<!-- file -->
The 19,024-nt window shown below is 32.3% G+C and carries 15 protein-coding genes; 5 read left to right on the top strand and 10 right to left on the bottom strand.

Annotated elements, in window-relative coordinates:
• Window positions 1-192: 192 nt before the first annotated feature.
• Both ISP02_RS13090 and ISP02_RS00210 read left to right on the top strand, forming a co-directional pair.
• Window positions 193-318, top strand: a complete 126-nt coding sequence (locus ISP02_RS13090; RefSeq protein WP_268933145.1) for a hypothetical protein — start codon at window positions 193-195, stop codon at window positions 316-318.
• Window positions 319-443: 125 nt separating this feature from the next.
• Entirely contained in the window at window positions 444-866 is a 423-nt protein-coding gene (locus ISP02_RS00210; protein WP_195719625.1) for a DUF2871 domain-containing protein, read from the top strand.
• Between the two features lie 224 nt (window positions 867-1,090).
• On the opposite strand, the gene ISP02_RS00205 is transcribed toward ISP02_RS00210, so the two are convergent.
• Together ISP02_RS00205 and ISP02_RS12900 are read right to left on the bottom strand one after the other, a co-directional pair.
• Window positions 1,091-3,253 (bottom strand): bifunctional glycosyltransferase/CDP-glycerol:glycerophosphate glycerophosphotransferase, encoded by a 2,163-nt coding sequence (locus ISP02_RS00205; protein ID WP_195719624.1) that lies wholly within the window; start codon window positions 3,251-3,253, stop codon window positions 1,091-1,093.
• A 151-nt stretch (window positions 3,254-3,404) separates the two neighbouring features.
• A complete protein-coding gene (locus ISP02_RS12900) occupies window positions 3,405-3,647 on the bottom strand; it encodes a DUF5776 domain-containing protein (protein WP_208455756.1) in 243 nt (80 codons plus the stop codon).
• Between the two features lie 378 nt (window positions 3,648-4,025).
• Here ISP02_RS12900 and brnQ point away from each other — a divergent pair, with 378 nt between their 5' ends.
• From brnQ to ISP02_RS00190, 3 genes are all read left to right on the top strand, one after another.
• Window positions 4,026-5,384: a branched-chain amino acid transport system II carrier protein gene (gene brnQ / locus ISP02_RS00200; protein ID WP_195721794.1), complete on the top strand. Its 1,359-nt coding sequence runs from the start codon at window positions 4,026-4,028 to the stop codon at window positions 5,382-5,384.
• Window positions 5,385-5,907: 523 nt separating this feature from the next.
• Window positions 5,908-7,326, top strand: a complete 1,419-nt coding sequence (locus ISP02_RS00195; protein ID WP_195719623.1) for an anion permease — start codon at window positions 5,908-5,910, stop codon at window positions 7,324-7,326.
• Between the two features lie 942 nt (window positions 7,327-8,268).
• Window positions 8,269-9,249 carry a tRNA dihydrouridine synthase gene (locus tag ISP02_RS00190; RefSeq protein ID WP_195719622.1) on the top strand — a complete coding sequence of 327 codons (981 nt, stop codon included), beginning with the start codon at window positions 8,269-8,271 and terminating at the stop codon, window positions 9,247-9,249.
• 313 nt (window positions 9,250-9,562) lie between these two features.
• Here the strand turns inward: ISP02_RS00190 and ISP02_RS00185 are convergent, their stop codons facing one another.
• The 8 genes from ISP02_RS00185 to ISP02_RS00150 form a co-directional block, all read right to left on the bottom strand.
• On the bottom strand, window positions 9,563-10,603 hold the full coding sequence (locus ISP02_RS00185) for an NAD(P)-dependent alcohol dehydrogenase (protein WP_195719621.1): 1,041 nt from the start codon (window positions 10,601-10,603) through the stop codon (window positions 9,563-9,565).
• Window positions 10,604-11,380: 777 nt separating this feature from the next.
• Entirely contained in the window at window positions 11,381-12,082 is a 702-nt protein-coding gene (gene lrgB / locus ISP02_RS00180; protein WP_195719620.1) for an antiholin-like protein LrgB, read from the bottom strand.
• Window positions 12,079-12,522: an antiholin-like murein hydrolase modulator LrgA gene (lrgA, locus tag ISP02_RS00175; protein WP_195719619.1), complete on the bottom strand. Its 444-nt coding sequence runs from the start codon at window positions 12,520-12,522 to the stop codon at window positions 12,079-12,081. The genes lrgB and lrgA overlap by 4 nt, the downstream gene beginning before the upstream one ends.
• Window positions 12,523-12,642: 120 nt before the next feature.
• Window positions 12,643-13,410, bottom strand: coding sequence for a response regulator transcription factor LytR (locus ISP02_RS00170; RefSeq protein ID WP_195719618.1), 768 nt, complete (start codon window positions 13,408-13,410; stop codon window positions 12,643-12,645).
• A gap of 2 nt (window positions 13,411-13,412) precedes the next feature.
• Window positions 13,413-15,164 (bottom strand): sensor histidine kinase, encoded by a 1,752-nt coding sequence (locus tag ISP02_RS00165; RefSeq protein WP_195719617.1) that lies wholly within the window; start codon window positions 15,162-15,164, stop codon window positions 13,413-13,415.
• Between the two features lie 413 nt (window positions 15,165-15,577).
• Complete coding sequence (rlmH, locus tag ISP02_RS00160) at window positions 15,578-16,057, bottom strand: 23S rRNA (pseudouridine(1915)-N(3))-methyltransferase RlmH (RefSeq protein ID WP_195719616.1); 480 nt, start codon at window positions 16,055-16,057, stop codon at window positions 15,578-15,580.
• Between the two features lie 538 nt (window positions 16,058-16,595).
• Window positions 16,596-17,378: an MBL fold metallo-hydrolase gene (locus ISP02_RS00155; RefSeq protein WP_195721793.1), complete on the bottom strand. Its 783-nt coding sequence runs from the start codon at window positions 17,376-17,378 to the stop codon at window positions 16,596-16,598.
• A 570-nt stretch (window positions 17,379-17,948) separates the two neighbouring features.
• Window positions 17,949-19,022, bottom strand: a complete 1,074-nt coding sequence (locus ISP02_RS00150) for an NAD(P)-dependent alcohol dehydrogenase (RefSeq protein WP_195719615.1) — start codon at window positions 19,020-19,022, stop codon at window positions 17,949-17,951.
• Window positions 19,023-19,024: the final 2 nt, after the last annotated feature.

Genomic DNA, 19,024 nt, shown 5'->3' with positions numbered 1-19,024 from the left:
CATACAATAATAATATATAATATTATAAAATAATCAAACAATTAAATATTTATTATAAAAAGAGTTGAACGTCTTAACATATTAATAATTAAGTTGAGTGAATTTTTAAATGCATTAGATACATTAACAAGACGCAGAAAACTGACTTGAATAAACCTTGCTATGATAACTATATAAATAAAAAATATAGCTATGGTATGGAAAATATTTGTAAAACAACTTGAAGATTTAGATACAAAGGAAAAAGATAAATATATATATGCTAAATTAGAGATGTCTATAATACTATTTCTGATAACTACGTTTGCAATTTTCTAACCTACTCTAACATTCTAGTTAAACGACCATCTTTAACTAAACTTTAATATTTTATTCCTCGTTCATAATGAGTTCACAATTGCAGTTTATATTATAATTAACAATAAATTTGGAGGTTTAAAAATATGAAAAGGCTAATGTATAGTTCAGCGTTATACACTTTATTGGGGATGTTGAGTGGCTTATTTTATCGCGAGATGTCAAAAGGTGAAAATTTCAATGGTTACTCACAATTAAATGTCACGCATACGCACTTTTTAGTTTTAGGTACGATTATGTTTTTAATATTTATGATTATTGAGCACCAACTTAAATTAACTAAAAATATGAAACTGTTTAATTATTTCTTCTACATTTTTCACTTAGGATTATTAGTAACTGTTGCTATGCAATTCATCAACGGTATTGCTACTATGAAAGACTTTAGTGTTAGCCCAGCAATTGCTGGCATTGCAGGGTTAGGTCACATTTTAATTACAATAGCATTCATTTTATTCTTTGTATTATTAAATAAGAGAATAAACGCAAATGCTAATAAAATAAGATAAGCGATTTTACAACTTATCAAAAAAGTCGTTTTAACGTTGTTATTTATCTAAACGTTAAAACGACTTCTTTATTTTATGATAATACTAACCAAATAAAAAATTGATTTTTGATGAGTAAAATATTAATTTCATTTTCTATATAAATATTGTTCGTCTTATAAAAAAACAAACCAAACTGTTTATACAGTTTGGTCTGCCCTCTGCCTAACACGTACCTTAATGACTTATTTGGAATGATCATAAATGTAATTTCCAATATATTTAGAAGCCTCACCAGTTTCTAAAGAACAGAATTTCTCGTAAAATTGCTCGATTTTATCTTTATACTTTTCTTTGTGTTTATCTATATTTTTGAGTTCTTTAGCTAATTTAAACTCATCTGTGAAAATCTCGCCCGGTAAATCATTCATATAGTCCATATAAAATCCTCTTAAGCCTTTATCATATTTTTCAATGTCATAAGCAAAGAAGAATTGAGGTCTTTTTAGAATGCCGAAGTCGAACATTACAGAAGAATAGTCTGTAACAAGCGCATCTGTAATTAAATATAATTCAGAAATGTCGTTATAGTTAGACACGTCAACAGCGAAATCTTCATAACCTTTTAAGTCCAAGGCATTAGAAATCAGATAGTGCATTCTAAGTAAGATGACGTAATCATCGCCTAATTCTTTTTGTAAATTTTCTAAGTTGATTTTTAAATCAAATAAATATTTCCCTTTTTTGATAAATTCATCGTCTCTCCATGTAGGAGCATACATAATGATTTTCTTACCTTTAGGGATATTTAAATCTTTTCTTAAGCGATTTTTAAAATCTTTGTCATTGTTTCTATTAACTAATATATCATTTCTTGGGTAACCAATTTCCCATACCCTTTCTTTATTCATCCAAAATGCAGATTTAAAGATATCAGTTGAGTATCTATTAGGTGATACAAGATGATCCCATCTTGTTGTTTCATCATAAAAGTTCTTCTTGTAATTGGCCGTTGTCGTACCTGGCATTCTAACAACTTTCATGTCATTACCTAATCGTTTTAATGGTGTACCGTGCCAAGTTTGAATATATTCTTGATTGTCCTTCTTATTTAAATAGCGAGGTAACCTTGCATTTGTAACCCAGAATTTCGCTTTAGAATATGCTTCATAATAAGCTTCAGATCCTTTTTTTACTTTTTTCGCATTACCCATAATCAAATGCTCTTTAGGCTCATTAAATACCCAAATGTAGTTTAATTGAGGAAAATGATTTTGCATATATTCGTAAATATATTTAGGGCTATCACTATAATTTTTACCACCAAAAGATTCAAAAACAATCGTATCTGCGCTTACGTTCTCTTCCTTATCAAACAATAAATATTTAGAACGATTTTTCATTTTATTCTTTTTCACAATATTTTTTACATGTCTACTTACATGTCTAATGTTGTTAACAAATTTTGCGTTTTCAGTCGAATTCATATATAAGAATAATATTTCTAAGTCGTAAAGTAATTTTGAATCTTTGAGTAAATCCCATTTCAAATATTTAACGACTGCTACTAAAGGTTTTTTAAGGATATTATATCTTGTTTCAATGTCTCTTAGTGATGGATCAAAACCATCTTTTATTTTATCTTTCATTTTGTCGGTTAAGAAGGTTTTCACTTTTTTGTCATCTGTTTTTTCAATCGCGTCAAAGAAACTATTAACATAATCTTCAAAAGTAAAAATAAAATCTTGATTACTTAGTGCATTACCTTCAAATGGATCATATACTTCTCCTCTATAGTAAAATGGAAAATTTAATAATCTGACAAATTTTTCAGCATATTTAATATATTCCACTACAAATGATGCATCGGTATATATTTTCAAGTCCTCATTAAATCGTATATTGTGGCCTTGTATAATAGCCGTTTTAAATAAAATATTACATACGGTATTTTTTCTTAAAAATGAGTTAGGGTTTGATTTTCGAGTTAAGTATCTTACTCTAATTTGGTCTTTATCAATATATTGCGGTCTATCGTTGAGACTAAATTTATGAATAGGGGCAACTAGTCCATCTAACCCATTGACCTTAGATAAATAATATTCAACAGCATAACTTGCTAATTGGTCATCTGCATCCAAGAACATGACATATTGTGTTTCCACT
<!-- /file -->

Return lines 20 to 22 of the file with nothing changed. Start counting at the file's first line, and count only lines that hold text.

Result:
• Between the two features lie 942 nt (window positions 7,327-8,268).
• Window positions 8,269-9,249 carry a tRNA dihydrouridine synthase gene (locus tag ISP02_RS00190; RefSeq protein ID WP_195719622.1) on the top strand — a complete coding sequence of 327 codons (981 nt, stop codon included), beginning with the start codon at window positions 8,269-8,271 and terminating at the stop codon, window positions 9,247-9,249.
• 313 nt (window positions 9,250-9,562) lie between these two features.